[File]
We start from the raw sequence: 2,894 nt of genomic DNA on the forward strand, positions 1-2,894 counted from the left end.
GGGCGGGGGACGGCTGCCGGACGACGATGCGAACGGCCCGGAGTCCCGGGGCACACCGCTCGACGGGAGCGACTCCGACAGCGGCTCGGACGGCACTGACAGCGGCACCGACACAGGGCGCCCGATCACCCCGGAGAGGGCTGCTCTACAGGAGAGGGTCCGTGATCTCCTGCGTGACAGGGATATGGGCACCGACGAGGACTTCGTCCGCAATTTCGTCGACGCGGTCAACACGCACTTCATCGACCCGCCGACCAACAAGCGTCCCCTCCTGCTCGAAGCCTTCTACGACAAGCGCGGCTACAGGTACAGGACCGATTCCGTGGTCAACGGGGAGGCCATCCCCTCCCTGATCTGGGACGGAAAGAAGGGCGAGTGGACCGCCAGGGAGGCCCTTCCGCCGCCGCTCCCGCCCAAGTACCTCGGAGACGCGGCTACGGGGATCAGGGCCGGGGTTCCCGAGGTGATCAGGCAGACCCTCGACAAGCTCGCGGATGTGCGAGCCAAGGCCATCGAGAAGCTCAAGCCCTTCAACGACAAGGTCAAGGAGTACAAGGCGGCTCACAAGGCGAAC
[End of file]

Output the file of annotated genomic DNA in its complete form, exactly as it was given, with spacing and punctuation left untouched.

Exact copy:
We start from the raw sequence: 2,894 nt of genomic DNA on the forward strand, positions 1-2,894 counted from the left end.
GGGCGGGGGACGGCTGCCGGACGACGATGCGAACGGCCCGGAGTCCCGGGGCACACCGCTCGACGGGAGCGACTCCGACAGCGGCTCGGACGGCACTGACAGCGGCACCGACACAGGGCGCCCGATCACCCCGGAGAGGGCTGCTCTACAGGAGAGGGTCCGTGATCTCCTGCGTGACAGGGATATGGGCACCGACGAGGACTTCGTCCGCAATTTCGTCGACGCGGTCAACACGCACTTCATCGACCCGCCGACCAACAAGCGTCCCCTCCTGCTCGAAGCCTTCTACGACAAGCGCGGCTACAGGTACAGGACCGATTCCGTGGTCAACGGGGAGGCCATCCCCTCCCTGATCTGGGACGGAAAGAAGGGCGAGTGGACCGCCAGGGAGGCCCTTCCGCCGCCGCTCCCGCCCAAGTACCTCGGAGACGCGGCTACGGGGATCAGGGCCGGGGTTCCCGAGGTGATCAGGCAGACCCTCGACAAGCTCGCGGATGTGCGAGCCAAGGCCATCGAGAAGCTCAAGCCCTTCAACGACAAGGTCAAGGAGTACAAGGCGGCTCACAAGGCGAAC